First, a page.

Sugar Water Density Rainbow Experiment
Learn about density in this fun and simple science experiment.
You Will Need
- Food colouring
- 5 glasses
- Fill 4 glasses with water. Leave the 5th glass empty.
- Add 2-3 drops of food colouring to each glass of water. Add red colouring to the first glass, yellow to the second, green to the third, and blue to the fourth.
- In the glass with red colouring, do not add any sugar. In the yellow glass, add one tablespoon of sugar. In the green glass add two tablespoons of sugar. In the blue glass add three tablespoons of sugar. Leave the fifth glass empty. Stir the sugar/food colouring/water solution in each glass until the sugar is completely dissolved - you can use warm or room temperature water to speed this up and make sure all sugar is dissolved.
- Using the pipette or syringe, fill the empty 5th glass ¼ full with the blue sugar solution, then add ¼ of the green solution which should sit on top. Then add ¼ of the yellow solution, then ¼ of the red solution to finish. Go slowly, making sure the different layers don’t mix into each other. You should have created a rainbow!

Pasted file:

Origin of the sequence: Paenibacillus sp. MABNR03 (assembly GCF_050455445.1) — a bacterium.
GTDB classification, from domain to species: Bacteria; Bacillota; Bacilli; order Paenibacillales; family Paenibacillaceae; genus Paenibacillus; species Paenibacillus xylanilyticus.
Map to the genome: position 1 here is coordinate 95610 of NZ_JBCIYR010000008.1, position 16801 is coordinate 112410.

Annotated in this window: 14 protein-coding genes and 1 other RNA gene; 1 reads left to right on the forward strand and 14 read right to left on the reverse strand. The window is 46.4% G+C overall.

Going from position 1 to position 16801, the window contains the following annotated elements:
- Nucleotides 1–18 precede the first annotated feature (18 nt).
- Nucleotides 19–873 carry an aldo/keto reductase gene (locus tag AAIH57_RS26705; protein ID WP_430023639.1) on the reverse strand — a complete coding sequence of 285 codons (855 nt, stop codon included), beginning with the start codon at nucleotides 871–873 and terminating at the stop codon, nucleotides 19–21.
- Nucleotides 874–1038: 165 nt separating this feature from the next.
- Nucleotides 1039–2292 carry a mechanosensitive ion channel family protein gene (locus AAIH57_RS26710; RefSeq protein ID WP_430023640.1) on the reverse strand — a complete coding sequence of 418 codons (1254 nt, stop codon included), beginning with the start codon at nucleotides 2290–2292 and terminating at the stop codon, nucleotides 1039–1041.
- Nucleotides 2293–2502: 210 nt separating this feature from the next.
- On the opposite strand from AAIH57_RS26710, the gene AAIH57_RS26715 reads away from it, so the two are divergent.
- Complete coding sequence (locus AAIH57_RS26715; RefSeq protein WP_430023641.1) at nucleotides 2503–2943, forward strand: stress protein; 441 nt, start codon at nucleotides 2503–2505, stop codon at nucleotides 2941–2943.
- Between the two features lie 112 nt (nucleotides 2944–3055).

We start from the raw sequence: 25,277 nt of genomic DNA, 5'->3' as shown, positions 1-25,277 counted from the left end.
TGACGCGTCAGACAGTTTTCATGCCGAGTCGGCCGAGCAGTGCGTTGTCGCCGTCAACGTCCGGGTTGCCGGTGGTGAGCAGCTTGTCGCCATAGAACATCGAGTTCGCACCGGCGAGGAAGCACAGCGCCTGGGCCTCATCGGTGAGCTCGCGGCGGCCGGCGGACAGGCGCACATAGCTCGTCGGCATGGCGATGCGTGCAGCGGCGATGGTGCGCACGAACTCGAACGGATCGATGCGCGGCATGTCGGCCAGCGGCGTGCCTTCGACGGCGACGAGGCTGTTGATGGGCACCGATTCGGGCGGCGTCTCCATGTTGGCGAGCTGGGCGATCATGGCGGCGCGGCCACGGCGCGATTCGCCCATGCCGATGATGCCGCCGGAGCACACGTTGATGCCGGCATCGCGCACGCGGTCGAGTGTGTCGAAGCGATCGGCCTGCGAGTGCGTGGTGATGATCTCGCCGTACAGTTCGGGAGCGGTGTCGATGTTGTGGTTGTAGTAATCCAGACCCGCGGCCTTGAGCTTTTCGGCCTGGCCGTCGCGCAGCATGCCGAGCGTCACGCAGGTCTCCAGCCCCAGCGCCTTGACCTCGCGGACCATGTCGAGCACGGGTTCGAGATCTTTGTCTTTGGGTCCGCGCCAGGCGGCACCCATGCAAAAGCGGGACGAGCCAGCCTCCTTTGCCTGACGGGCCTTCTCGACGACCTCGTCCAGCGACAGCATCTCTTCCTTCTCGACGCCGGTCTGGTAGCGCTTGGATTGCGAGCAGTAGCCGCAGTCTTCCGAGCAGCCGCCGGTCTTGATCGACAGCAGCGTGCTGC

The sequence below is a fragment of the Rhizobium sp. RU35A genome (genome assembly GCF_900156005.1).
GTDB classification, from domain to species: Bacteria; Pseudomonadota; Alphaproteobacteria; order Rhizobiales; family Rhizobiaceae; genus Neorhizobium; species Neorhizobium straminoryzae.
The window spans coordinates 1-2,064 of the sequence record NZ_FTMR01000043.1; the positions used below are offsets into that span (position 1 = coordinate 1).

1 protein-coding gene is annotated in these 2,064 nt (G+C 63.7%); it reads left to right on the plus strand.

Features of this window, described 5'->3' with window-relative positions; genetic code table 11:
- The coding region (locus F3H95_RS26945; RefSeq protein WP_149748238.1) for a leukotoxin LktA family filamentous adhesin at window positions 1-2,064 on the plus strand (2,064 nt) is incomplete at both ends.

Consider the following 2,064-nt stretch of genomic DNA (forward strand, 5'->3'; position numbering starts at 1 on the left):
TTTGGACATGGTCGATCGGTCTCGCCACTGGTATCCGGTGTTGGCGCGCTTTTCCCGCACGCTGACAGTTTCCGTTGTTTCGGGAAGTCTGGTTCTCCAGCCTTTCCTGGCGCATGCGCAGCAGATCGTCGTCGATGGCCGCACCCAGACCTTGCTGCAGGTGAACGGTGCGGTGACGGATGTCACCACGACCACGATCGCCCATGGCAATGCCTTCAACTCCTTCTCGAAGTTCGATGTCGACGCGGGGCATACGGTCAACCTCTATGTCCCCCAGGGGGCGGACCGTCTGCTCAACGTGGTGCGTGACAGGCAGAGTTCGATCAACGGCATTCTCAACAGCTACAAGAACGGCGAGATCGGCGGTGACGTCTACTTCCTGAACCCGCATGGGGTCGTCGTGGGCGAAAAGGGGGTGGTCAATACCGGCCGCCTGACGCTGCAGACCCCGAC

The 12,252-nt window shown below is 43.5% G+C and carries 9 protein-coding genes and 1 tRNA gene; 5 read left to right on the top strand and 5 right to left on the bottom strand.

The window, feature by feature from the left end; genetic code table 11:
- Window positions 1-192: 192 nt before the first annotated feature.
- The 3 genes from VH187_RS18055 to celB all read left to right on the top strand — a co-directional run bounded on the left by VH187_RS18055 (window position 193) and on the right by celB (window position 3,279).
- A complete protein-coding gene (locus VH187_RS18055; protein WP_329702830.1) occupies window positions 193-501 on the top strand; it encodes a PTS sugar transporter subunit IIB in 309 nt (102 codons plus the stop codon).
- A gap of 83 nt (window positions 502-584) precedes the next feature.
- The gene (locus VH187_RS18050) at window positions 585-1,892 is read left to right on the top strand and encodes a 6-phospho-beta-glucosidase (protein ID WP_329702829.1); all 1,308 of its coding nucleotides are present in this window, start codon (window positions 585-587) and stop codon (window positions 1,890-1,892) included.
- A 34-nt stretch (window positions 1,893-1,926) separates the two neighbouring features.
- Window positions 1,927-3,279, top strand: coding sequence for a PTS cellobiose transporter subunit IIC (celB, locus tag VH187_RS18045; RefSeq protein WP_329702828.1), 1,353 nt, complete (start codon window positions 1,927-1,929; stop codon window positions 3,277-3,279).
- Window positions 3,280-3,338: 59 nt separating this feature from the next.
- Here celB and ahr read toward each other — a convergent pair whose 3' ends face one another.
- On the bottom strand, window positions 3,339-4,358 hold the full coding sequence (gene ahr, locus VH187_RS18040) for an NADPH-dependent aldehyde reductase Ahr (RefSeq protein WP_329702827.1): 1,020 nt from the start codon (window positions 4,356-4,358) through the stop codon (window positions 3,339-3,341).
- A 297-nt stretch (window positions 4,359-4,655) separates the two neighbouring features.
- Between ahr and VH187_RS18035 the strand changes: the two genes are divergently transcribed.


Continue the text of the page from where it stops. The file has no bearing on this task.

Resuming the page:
Density is the number of particles in a given volume. When more sugar is added, more space between the water particles is filled. Adding sugar to the water increases the density of the water, so the more sugar in the solution, the greater the density.
The blue sugar solution has the most sugar so it is the densest as it has the highest number of sugar particles per 100ml of water. The densest solution stays at the bottom, with the least dense on top. The red solution has less sugar so has a lower density, and, as a result, stacks on top of the mixture with a higher density - so the differing densities separate out.
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